Math 211: Calculus (4 cr.)
MTWTh 11:00-11:50 - RH201 - Lec C001 - Course #3725 - Final C19-2
Instructor: Dr. Anthony van Groningen
Office: RH229 Ph: (715) 234-8176 x5435
E-mail: anthony.vangroningen AT uwc.edu
Office Hours: M-F 9-10, MW 2-3
Text: Brief Applied Calculus 4/e by Berresford and Rockett
Course Web-site: http://barron.uwc.edu/staff/vangroningen/www/211/
Catalog Description: Primarily for students in business, the
social sciences and biological sciences who wish to acquire some
knowledge of the techniques and applications of the differential and
integral calculus and multivariate calculus. Students who are preparing
to major in mathematics, engineering or physical sciences should enroll
in the MAT 221 - MAT 222 sequence.
My Description: Calculus studies the rates at which quantites change, the way quantities accumulate,
and the deep connection between these two concepts. Unlike other mathematics you may have studied,
calculus has a fluid nature making it useful for modeling many real-world phenomena.
This is a survey course with focus on applications in finance and other sciences.
You are expected to be proficient in college algebra topics. No trigonometry is required.
Topics: Preview and Review; Ch 2 Derivatives; Ch 3 Applications of Derivatives; Ch 4 Exponential and Logarithmic Functions;
Ch 5 Integration; Ch 6 Integration by parts; Ch 7 Calculus of several variables including The Method of Least Squares
- Nov 10: Last day to drop or withdraw
- Nov 27-28: No Classes
- Dec 15: Last Lecture
- Dec 19: Final Exam 11:00-1:00 (You are required to take the final exam on this day and time.)
- We will have four 50 minute exams. The average of the best three will contribute 60% of your course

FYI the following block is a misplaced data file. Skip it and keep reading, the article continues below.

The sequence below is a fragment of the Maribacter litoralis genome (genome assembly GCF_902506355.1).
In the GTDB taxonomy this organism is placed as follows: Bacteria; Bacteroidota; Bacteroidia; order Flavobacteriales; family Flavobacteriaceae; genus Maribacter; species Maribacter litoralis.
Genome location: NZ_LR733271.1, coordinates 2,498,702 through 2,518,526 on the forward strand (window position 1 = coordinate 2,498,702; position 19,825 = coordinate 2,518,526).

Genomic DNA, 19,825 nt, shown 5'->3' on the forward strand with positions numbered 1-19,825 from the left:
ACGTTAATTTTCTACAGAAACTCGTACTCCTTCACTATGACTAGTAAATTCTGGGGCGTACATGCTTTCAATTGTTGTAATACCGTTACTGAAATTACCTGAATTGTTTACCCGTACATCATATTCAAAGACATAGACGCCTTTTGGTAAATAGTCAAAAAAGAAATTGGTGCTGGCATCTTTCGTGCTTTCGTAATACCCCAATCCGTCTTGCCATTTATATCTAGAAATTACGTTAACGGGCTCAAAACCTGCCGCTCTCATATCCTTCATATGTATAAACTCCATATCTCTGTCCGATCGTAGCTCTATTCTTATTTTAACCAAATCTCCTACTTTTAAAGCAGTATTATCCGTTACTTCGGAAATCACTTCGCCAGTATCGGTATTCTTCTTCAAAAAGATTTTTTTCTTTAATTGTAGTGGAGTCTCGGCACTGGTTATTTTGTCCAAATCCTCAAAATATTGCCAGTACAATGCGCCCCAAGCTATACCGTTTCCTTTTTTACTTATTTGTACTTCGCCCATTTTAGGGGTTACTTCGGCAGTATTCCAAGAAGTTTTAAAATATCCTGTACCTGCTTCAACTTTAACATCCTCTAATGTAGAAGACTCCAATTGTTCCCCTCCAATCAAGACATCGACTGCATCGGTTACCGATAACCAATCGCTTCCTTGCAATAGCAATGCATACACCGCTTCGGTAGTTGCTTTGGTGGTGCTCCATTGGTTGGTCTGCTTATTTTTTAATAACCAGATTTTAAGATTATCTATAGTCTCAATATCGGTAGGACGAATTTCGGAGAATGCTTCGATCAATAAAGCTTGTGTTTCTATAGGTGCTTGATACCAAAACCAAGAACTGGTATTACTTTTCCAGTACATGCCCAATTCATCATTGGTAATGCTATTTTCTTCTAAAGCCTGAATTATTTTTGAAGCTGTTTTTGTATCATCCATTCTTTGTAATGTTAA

grade. Tentative dates for the exams are Sep 25, Oct 16, Nov 6, and Nov 25.
- Final Exam 25% Cumulative Dec 19 11:00-1:00
- Homework/Worksheets/Quizzes 15%.
- Class participation and attendance may be used to decide border-line grades.
Assessment: A UW Colleges-wide assessment program has been put
into place to enhance the quality and effectiveness of the curriculum,
programs, and services of the institution. The following areas of
proficiency will be assessed because they are of primary importance in
the education of our students: Analytical Skills, Quantitative Skills,
Communication Skills, and Aesthetic Engagement. During the 2008-2009
school year, we will focus on the Quantitative Skills proficiency. The
Mathematics Department has also determined a number of core
proficiencies for students enrolled in mathematics classes, including
solving equations, setting up and solving applied problems, simplifying
and evaluating expressions, and graphing-related questions. Some or all
of these skill areas may be incorporated into the department assessment
exercises this year.
Policies and Comments:
- Attendance: The text is not a substitute for lecture; you must attend class. You should have a dedicated notebook for taking lecture notes.
- Homework: Practice exercises will appear on the course
website. You should have a second notebook for doing practice
exercises. Some of these exercises may be collected and graded to
contribute to your homework grade. You should turn collected homework
in on looseleaf paper. Problems from a single section should be stapled
together. Always rewrite the original problem and show all your work.
You are communicating a solution to me, not merely reporting the final
answer. Do not put problems from multiple sections on the same page. I
may also give periodic worksheets.
It is vital to your success that you attempt the exercises in a timely manner.
Collected homework must be under my door by 3:00 pm on the day it is due.
- Need Help? If you are struggling with a given topic, do not hesitate to come see me or discuss the problems with your classmates.
I encourage you to form study groups with your peers, but be sure you are mastering the material independently.
- Make-up policy:
- If you will be missing an exam due to a University-approved absence you must confer with me ahead of time.
- If you are seriously ill or injured you may make up an exam with a note from a doctor's office on official letterhead.
- A student in good standing may make up one missed exam at the end of the semester. Good standing means
regular attendance and a grade of C- or higher. The highest grade you may receive on the missed exam is a C-.
- Calculators: A graphing calculator may be useful for
some of the homework exercises. At the very least you should have a
Calculators will be allowed on some exams.
- Set your standards high, do not procrastinate, and be confident in your ability to be successful.
- If you need special accommodations in order to meet any of the
requirements of the course, please contact me as soon as possible.